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The Company is a designer and retailer of technical athletic apparel in North America.
Lululemon is the bane of my existence. How many affluent thirty-something yoga wannabes can there be in this world? Evidently, there are a lot more than I thought."But eldemonio, my $50 Vitasea t-shirt is made from real seaweed, and my a$$ doesn't sweat and smell as bad while I'm wearing my $100 Silverescent pants!" Real yogis stink. They smell really bad, and half of the time they don't wear anything but some diaper looking loin cloth fashioned out of a white cotton sheet. Lululemon is for sell out punks who don't know a thing about real yoga.Chip Wilson must have sold his soul to the white man's devil in exchange for corporate success, there's no other explanation for LULU's share price.
I would never want to own a business marketing to real yogis, who do not buy much of anything because they are content with true heart's delight. I would much prefer a business that marketed trendy clothing to sell out punks. This pitch makes me want to buy more LULU.
ikky me? No, ikkyu.I whole-heart delightedly agree with you. There are quite a few sell out punks in this world, so it makes sense to market to their demographic and get them to buy shares of your company. Congrats on owning LULU.
Setting aside the negative vibes...I'd say.... there are a lot of people in the Western world trying yoga for the first time. Given the massive increases in obesity, diabetes, and stress....I view this development as a very, very positive thing. Typically, when someone gets into yoga, they start attending classes a few times a week. I don't think it's a bad thing to buy sport clothing that's comfortable..and to spend a little extra on it, given the time spent in it. I'm not naysaying on the cynicism. I'm just saying that I view this as a very positive trend. I think it has long-term momentum. I think LULU plays into that trend very well. And I'm happy to see consumers spending money on yoga apparel and accesories more than McDonaldLand and Hostess Twinkies. :) Fool on. - Tom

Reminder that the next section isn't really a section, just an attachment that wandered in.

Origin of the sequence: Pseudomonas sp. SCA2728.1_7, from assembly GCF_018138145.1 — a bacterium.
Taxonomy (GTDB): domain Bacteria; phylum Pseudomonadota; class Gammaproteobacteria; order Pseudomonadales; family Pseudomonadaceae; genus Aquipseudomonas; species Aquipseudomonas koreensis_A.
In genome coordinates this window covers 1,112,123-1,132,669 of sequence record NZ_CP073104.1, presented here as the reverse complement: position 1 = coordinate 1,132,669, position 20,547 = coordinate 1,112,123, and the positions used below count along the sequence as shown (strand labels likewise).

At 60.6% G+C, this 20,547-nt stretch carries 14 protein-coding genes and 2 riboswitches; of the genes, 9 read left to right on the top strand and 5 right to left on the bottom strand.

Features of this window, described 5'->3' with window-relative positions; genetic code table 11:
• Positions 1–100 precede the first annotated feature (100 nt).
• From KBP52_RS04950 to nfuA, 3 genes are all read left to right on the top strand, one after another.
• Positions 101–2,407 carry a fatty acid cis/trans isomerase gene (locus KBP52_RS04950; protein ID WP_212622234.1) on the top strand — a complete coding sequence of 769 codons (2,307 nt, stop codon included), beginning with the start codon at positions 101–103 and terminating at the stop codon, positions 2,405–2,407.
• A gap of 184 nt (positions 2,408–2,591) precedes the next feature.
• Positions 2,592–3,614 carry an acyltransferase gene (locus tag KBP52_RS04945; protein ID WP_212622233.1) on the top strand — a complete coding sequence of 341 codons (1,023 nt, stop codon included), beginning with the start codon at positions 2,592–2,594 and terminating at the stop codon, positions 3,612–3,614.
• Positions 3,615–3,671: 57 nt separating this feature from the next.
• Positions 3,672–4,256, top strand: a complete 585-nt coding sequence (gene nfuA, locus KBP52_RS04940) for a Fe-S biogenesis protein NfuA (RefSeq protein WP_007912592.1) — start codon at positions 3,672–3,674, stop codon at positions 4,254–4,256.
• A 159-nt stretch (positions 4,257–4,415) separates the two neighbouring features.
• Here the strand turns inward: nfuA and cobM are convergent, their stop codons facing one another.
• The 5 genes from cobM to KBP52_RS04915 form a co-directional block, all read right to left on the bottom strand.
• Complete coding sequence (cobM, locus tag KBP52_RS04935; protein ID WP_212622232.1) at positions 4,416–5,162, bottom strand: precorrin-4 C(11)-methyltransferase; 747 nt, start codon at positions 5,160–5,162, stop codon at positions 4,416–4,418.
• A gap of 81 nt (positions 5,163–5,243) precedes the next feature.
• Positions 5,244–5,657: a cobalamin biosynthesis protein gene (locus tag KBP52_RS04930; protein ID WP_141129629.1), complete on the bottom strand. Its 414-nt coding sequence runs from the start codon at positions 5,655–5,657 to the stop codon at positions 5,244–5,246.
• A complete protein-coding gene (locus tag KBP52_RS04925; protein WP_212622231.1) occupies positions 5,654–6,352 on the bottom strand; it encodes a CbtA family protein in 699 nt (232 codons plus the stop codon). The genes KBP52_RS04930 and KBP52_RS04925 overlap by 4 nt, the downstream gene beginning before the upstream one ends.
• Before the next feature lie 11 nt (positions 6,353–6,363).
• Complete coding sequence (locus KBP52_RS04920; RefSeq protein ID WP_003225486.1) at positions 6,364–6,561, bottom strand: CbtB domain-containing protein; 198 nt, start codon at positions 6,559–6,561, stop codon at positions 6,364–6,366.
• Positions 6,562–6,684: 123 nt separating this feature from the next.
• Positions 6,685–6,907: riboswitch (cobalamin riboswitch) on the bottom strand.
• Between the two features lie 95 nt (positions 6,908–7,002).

Tom - I completely agree that spending money on overpriced yoga gear, rather than fast food, is far better for individuals and society as a whole; but, I disagree that the commercialization of yoga is a positive thing.My negative vibes, as you put it, stem from the fact that materialism and profiteering are so completely against the core tenets of yoga. Making practitioners feel as though they need to buy your products to practice yoga is about as anti-yoga as you can get. Take a look at the following article for more information on Yoga, Inc. - http://www.yogajournal.com/lifestyle/769/
Is that what yoga is about? I thought it was about stretching and strengthening muscles. I'm no expert but it sounds more like you're talking about Buddhism.
clint - It's been a little over year, and I just barely got around to understanding your comment. With a name like clint, I'm guessing you don't know much about yoga.
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